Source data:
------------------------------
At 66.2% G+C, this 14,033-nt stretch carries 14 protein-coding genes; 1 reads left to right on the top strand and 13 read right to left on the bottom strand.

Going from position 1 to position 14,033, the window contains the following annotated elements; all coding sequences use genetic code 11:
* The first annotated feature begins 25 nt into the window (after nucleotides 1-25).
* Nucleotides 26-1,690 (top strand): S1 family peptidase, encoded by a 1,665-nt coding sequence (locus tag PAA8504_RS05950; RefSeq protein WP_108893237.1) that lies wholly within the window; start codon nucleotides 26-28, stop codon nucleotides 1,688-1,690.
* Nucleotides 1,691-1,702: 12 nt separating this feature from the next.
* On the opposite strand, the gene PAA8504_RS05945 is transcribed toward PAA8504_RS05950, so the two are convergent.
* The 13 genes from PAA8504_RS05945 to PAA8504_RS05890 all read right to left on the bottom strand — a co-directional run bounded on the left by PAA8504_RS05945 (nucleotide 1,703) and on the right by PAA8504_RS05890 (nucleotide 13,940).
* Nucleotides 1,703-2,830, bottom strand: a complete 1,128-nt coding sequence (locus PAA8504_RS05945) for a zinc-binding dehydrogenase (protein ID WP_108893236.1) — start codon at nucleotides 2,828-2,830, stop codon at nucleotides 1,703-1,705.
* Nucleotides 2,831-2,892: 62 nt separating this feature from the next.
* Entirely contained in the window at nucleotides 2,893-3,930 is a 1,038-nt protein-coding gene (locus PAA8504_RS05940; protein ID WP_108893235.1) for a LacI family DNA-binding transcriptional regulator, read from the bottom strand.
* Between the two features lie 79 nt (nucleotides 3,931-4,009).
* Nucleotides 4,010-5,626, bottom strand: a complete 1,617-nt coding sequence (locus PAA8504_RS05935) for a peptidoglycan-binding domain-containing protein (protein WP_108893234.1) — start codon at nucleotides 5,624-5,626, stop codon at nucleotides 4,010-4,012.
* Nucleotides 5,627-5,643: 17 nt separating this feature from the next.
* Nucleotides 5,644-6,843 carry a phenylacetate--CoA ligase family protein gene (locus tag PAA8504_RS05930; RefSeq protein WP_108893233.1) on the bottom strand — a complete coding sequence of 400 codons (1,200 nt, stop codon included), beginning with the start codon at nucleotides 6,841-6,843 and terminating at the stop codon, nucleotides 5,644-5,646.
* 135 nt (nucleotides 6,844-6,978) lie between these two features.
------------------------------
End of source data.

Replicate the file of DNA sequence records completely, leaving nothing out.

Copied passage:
At 66.2% G+C, this 14,033-nt stretch carries 14 protein-coding genes; 1 reads left to right on the top strand and 13 read right to left on the bottom strand.

Going from position 1 to position 14,033, the window contains the following annotated elements; all coding sequences use genetic code 11:
* The first annotated feature begins 25 nt into the window (after nucleotides 1-25).
* Nucleotides 26-1,690 (top strand): S1 family peptidase, encoded by a 1,665-nt coding sequence (locus tag PAA8504_RS05950; RefSeq protein WP_108893237.1) that lies wholly within the window; start codon nucleotides 26-28, stop codon nucleotides 1,688-1,690.
* Nucleotides 1,691-1,702: 12 nt separating this feature from the next.
* On the opposite strand, the gene PAA8504_RS05945 is transcribed toward PAA8504_RS05950, so the two are convergent.
* The 13 genes from PAA8504_RS05945 to PAA8504_RS05890 all read right to left on the bottom strand — a co-directional run bounded on the left by PAA8504_RS05945 (nucleotide 1,703) and on the right by PAA8504_RS05890 (nucleotide 13,940).
* Nucleotides 1,703-2,830, bottom strand: a complete 1,128-nt coding sequence (locus PAA8504_RS05945) for a zinc-binding dehydrogenase (protein ID WP_108893236.1) — start codon at nucleotides 2,828-2,830, stop codon at nucleotides 1,703-1,705.
* Nucleotides 2,831-2,892: 62 nt separating this feature from the next.
* Entirely contained in the window at nucleotides 2,893-3,930 is a 1,038-nt protein-coding gene (locus PAA8504_RS05940; protein ID WP_108893235.1) for a LacI family DNA-binding transcriptional regulator, read from the bottom strand.
* Between the two features lie 79 nt (nucleotides 3,931-4,009).
* Nucleotides 4,010-5,626, bottom strand: a complete 1,617-nt coding sequence (locus PAA8504_RS05935) for a peptidoglycan-binding domain-containing protein (protein WP_108893234.1) — start codon at nucleotides 5,624-5,626, stop codon at nucleotides 4,010-4,012.
* Nucleotides 5,627-5,643: 17 nt separating this feature from the next.
* Nucleotides 5,644-6,843 carry a phenylacetate--CoA ligase family protein gene (locus tag PAA8504_RS05930; RefSeq protein WP_108893233.1) on the bottom strand — a complete coding sequence of 400 codons (1,200 nt, stop codon included), beginning with the start codon at nucleotides 6,841-6,843 and terminating at the stop codon, nucleotides 5,644-5,646.
* 135 nt (nucleotides 6,844-6,978) lie between these two features.